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Thursday, 15 February 2007
Page: 81


Ms ROXON (3:09 PM) —My question is to the Minister for Health and Ageing. Didn’t the minister yesterday tell the House that, according to the Australian Institute of Health and Welfare, state government expenditure on dental services decreased from $374 million to $327 million between 2000 and 2004? Didn’t the minister wrongly use the out-of-date projected figures when the most recent Australian Institute of Health and Welfare data in this report shows the real figure is an increase from $374 million to $503 million? Why has the minister again blamed the states and why has he misled the House?


Mrs Bronwyn Bishop —Mr Speaker, I rise on a point of order. The member has accused the minister of misleading the House. That is a substantive issue and should be so dealt with.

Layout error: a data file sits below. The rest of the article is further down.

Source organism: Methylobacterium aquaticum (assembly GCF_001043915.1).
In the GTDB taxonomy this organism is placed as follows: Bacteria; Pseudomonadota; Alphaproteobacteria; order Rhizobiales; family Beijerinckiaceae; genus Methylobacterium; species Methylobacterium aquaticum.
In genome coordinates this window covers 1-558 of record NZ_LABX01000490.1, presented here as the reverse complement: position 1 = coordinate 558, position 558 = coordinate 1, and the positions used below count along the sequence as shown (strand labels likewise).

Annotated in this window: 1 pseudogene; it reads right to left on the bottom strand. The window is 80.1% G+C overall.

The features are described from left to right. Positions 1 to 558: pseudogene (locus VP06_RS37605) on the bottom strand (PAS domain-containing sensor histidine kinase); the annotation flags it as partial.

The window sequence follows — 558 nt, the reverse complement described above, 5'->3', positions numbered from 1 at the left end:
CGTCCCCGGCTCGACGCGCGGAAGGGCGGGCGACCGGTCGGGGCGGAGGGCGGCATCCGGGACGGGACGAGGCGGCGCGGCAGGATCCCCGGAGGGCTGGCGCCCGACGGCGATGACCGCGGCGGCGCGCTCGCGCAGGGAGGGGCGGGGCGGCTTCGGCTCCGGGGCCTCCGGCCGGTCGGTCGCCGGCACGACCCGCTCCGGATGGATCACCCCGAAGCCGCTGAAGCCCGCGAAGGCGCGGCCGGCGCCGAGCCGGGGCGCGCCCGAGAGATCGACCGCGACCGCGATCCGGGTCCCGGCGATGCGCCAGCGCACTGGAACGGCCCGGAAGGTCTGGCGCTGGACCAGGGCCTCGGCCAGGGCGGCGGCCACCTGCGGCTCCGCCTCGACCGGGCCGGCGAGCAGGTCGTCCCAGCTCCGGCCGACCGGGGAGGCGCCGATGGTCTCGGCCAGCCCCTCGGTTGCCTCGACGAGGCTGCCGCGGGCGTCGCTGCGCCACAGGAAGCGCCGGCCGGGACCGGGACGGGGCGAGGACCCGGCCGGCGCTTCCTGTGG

The SPEAKER —I was listening carefully to the member for Gellibrand. Had she used the expression deliberately, yes, it would certainly have been out of order.


Mr ABBOTT (Minister for Health and Ageing) —I am amazed that the member for Gellibrand is defending the performance of the states on public dental health. The member for Gellibrand has been the first to claim that—


Ms Roxon interjecting


The SPEAKER —Order! The member for Gellibrand has asked her question.


Mr ABBOTT —there are 650,000 people on public dental waiting lists in Australia—


Ms Roxon interjecting


The SPEAKER —Order! The member for Gellibrand is warned!


Mr ABBOTT —and now she wants to defend that performance. She wants to defend the performance of the state governments, which have put 650,000 people on public dental waiting lists.


Mr Kelvin Thomson interjecting


The SPEAKER —Order! The member for Wills is warned!


Mr ABBOTT —The answer I gave was based on the advice I was given. It was the best advice I had at the time.


Ms Roxon —I seek leave to present the document, which can be found in the Parliamentary Library, in case his staff need it.

Leave granted.